If you are as fascinated by mobile and money as we are, you will want to read this long piece looking at the disruption in the US market.
Inevitably it ends up looking at Bitcoin and this article by Peter Diamandis – the man behind the $10m XPrize programme to encourage private spaceflight – is a good summary of the current state of Bitcoin and predicts we are just a couple of years from it really disrupting.
More on Google I/O
Following the Google I/O event there has been some smart thinking on the implications. This interview with Larry Page and Sundar Pichai adds some colour to the various announcements. This quote jumps out
Today, computing mainly automates things for you. But there’s an evolution from, today we tell computers to do stuff for us, to where computers can actually do stuff for us. For example, if I go and pick up my kids, it would be good for my car to be aware that my kids have entered the car and change the music to something that’s appropriate for them.
Ex Google Patrick Mork share his thoughts on I/O and thinks the Google strategy is moving from maximizing its share of mobile and is now moving to maximising share of time. So Android being present in your Car and on your TV as well as your phone plays to that – and as Google is more deeply baked in to Android they get more learning to drive the sort of thing the quote above alludes to.
The good performances of the US team has led to the World Cup breaking records for digital stream of sports events in the US. With research showing interest in the World Cup is strongest amongst the young we continue to think that one of GAFA will buy the mobile rights for either the Champions League or the Premier League. Our money is on YouTube, but Facebook continue to build out their video capabilities so don’t rule them out.
This Economist article thinks that eventually the US will get soccer, but it will take a little longer to get India and China on board.
Beacons & Retail
We recently met with the mobile lead at one of the US largest retailers when visiting London to see who was doing what with instore tech and Beacons. He had seen the Tesco trial at Chelmsford and the Waitrose one at Swindon and was off to Paris to see what Carrefour was doing. It seems that the US is just as cautious over beacons as over here. The Carrefour trial does seem a little more ambitious, but when will we see some real testing and learning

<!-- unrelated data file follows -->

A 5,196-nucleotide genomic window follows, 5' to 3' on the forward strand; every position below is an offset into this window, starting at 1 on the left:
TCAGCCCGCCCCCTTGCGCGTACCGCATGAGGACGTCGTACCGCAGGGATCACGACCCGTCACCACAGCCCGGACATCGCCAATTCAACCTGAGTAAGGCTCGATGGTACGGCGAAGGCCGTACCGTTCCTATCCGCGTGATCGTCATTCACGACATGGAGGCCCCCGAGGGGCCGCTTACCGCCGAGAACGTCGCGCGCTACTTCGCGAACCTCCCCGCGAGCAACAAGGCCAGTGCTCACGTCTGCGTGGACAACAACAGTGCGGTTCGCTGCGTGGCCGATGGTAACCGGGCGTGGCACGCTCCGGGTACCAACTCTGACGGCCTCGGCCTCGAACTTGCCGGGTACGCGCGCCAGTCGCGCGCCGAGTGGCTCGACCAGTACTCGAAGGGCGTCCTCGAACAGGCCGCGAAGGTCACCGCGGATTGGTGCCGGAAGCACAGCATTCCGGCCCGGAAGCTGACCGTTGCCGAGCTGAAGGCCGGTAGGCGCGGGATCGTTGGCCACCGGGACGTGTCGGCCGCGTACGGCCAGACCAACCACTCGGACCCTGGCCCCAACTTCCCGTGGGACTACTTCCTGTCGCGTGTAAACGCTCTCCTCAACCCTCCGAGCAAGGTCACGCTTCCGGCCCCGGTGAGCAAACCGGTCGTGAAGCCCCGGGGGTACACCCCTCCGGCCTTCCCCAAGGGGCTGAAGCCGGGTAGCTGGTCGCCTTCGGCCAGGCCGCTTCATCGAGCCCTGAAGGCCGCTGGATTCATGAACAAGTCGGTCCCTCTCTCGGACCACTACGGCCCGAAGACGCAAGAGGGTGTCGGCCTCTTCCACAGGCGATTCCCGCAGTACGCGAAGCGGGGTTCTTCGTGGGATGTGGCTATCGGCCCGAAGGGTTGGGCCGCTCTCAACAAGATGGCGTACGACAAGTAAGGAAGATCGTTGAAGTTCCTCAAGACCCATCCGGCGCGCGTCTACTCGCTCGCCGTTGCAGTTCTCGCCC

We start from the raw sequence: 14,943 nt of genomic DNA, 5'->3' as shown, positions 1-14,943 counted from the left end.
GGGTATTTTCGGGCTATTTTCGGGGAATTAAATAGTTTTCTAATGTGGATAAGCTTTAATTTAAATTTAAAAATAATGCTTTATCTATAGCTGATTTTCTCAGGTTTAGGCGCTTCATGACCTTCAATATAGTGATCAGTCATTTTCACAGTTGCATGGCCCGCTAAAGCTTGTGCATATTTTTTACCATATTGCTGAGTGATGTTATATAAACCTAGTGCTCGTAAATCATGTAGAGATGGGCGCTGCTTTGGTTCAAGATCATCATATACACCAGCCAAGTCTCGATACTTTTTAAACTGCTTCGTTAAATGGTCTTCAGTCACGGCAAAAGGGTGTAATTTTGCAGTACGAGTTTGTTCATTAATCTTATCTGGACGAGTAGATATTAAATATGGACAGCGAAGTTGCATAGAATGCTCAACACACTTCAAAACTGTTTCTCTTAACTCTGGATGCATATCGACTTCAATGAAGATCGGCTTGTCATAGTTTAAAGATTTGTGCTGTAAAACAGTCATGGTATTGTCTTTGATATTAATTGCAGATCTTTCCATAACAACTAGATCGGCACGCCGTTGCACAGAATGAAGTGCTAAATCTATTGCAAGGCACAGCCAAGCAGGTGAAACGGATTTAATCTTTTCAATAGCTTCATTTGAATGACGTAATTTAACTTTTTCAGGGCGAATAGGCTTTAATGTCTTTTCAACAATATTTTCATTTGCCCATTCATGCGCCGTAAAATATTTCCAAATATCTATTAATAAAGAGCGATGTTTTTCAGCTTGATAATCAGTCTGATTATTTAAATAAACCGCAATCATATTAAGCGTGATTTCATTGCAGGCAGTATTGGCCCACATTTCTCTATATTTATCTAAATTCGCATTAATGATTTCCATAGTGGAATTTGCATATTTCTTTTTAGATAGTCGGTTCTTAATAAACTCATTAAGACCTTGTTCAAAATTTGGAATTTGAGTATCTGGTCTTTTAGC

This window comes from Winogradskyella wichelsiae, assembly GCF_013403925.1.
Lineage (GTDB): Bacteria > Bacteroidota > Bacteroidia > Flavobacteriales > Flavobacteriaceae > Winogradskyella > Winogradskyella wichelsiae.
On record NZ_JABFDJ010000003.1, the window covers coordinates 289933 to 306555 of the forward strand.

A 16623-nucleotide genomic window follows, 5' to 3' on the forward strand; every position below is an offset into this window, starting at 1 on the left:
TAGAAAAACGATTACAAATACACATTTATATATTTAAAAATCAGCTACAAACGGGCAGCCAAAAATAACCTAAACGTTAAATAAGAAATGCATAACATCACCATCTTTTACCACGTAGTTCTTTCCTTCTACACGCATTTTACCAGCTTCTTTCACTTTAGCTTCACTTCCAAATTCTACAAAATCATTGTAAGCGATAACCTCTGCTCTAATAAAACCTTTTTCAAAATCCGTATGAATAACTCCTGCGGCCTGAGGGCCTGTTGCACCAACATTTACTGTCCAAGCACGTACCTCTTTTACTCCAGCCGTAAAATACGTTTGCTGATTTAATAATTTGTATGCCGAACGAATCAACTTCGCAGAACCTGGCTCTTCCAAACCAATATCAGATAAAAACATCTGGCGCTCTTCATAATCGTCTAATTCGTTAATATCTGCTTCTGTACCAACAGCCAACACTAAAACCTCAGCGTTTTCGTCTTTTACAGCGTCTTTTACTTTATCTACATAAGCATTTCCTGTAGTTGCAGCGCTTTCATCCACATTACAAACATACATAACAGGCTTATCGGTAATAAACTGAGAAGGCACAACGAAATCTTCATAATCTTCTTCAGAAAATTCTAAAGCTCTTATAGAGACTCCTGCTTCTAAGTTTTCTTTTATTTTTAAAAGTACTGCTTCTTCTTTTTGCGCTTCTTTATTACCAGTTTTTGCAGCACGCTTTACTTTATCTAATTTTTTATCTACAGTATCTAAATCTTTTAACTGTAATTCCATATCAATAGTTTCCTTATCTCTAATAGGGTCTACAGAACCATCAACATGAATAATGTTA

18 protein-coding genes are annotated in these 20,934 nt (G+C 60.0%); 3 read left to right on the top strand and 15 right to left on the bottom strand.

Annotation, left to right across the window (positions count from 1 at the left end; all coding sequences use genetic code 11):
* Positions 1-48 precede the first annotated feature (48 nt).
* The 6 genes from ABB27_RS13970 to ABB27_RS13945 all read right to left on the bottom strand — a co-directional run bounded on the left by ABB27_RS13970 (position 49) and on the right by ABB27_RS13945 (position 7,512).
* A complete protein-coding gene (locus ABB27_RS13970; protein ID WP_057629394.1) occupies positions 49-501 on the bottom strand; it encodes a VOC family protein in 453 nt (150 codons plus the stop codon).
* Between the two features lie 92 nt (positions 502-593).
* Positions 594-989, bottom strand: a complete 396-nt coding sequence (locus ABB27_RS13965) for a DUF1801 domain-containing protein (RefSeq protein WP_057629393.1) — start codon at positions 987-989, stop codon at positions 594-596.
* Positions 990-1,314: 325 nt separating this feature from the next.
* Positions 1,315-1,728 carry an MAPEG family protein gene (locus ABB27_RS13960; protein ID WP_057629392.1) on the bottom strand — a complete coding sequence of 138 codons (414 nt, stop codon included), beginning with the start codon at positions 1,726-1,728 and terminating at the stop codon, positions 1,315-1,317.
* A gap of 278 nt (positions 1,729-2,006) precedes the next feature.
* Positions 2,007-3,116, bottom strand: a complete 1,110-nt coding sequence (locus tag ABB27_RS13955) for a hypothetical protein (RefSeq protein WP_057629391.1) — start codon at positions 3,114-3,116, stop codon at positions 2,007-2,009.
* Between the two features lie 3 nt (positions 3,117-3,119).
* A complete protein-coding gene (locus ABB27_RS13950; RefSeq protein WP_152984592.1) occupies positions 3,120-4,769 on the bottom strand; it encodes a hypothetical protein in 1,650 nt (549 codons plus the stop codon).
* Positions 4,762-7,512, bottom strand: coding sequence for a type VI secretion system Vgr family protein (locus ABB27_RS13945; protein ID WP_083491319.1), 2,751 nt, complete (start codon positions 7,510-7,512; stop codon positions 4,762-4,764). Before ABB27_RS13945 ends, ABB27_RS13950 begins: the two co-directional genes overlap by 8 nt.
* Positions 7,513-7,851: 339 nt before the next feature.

A really interesting piece on how print has a lot to offer digital . We are convinced there is lots of potential for smart content on mobile and good print titles can inspire this.
We think Apple is engineering an interesting collision of smartphone, wearables and beacons. This look at what Disney is doing with location and tech is a good clue to what’s possible. And the theory that Apple could buy Disney isn’t as daft as it first seems – all that content to offer as an Anchor.
This FT article makes the case the Amazon Fire is more about buying things than connecting people. We agree but think that FireFly will be a separate app by the end of the year. That capability is too powerful to leave locked in a phone with a low market share – especially as a Walmart or Tesco could roll out their own version.
The nice people at Unruly have a new report called the Science of Sharing, looking at what works in viral
Finally – as part of our Digital Transformation Workshop we talked about accepting failure – as the learning can be so useful – and one example we used was Google. Remember Google Wave? – a really interesting messaging and collaboration tool that never quite took off and was quietly handed over to Apache – but not before this genius Pulp Fiction homage demonstrated the potential.
Another experiment has finally failed – Orkut was Googles first attempt at social networks in 2004 – launched after Friendster turned down Googles offer to buy them. Whilst big in Brazil, it never really took off and has now closed.
But if you don’t try, you never know what does work. As we always end our presentations; It’s time to Experiment.